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With the EV9, Kia built exactly the electric SUV we’ve been clamoring for

Kia EV9 GT-Line Three Quarters
Kia EV9
MSRP $54,900.00
“The Kia EV9 is a great buy no matter which model you go for.”
Pros
  • Stylish design
  • Luxurious, spacious interior
  • Good performance
  • Reasonable price
Cons
  • Low range on entry-level models

The world of electric SUVs hasn’t been known for its variety. If you’re in the market for a full-size SUV and want something electric, you’re more or less limited to a car like the Rivian R1S — a car that’s far from affordable. But if there were any company that could start to finally bring affordable options to the market, it would be Kia. The Kia EV9 has had a long and much-hyped launch, and finally, the electric SUV is available for purchase.

The EV9 has a ton of fanfare to it, and it’s easy to see why: It offers a modern design, it’s built on the same platform as the much-loved EV6, and it can fit seven people in some configurations. Sure, it’s perhaps not the ultra-affordable option that some were hoping for — but it does still push the electric SUV into a much lower price tier. At the starting price of $54,900, there’s really no competition just yet.

But the lack of competition isn’t reason alone to buy something. We’ve been testing the Kia EV9 GT-Line to find out if the new electric SUV truly lives up to the hype. Spoiler alert — the EV9 is easily ready for the competition that will inevitably come out.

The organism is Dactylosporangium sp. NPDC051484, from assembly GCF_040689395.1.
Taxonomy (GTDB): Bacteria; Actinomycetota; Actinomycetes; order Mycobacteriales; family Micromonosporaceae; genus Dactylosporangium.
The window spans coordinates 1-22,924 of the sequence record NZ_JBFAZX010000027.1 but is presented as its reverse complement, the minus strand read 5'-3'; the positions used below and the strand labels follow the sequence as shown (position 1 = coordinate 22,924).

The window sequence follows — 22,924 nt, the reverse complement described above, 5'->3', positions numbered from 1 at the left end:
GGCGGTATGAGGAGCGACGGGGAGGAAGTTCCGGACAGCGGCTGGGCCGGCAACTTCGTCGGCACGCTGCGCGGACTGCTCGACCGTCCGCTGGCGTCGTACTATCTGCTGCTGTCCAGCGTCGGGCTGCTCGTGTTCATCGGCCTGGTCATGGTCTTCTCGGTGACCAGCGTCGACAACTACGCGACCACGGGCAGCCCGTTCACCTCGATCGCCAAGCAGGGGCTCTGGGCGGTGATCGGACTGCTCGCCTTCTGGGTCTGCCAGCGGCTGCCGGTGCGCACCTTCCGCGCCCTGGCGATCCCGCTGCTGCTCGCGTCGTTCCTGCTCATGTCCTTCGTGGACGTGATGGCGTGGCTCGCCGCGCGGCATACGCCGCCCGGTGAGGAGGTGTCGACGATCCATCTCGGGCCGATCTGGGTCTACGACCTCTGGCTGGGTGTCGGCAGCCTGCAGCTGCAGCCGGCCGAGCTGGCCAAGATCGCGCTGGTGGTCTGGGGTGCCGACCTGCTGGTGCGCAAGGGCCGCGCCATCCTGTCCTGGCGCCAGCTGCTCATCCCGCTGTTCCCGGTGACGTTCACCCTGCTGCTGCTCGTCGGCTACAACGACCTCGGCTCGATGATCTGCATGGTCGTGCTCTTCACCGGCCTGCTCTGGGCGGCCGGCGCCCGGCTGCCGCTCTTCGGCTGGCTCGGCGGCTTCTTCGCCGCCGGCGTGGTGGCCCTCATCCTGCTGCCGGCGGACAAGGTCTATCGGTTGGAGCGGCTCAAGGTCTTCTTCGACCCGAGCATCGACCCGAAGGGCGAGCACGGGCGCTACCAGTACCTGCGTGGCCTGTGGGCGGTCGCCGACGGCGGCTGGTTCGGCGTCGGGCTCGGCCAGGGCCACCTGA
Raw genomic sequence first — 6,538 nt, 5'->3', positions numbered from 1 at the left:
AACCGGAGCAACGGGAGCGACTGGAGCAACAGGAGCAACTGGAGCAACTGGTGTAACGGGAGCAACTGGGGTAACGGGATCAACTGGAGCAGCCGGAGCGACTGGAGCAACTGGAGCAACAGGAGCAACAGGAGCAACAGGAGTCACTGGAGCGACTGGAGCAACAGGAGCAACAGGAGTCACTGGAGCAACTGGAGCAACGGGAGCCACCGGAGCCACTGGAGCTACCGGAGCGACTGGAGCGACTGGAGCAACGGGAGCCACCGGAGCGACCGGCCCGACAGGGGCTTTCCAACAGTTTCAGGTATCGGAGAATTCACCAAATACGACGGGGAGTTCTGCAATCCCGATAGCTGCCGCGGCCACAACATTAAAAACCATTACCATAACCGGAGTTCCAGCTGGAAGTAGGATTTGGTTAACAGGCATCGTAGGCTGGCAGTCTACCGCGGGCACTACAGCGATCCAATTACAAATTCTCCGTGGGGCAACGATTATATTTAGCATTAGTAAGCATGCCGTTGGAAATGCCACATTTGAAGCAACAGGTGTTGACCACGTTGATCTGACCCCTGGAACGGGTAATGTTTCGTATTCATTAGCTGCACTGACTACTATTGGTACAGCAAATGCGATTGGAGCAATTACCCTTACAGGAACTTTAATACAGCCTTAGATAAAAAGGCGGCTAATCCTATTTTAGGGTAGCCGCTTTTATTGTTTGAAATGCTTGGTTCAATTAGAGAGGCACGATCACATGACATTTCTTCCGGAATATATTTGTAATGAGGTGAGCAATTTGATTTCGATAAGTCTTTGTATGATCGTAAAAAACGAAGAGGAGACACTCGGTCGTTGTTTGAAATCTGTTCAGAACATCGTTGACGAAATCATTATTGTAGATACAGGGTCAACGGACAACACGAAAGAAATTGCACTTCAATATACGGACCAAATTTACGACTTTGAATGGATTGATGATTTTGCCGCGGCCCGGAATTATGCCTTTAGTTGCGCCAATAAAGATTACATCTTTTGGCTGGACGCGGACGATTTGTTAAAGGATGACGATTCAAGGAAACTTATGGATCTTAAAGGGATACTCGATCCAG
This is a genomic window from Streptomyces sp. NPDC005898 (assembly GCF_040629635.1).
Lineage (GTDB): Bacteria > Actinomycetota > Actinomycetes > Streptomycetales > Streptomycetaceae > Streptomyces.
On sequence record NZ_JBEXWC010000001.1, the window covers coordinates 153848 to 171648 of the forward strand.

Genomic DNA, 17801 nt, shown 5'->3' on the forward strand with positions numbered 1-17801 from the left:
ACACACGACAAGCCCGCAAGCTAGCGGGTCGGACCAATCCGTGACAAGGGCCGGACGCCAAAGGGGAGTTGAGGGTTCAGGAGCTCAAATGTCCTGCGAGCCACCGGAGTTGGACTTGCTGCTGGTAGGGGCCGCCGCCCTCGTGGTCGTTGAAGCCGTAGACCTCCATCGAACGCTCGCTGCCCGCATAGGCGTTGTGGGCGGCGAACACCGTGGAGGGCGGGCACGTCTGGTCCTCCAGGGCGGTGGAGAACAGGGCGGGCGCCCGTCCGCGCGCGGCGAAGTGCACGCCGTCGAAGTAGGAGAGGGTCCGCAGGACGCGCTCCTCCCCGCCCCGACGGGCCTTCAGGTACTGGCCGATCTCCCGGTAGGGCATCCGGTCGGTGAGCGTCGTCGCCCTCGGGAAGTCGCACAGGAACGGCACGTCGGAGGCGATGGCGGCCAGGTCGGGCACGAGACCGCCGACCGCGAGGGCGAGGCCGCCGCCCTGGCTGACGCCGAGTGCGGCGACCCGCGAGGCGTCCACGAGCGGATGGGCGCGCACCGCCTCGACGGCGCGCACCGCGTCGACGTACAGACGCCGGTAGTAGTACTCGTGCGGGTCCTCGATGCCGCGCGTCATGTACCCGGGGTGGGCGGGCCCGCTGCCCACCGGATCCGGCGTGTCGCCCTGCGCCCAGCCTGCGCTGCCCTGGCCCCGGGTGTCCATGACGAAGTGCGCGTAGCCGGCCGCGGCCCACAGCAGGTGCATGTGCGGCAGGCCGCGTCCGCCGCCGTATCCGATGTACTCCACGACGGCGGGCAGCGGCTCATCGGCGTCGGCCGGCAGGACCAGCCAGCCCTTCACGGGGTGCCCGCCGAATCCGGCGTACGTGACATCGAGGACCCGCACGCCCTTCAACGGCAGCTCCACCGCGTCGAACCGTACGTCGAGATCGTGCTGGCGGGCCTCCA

Design and interior

Overall, the Kia EV9 looks kind of like a cross between the much-loved Telluride and the Kia EV6. To be sure, the EV9 is big and blocky, but I kind of like the style. It has a sculpted body, with angular lines across the side and rear, and while quite large, the EV9 does have a sporty feel to it.

Kia EV9 GT-Line Front
Christian de Looper / Digital Trends

On the front, the EV9 sports Kia’s new “Digital Tiger Nose,” which is essentially an evolution of the Tiger Grille that adorned previous-generation Kia cars. You’ll get angular headlights with a kind of pixel design that looks very modern. This pixel design is only available on higher-end models, however you will get the angular headlights no matter which model you go for. Frankly, you’re probably not missing much without the pixel lights, but it’s a nice added bonus if you get a higher-end model.

The rear is quite sporty-looking, too. Angular taillights stretch down the back of the EV9 in a way that’s very reminiscent of modern Volvos. A small spoiler follows on from the roofline of the car, which helps add to the sportiness.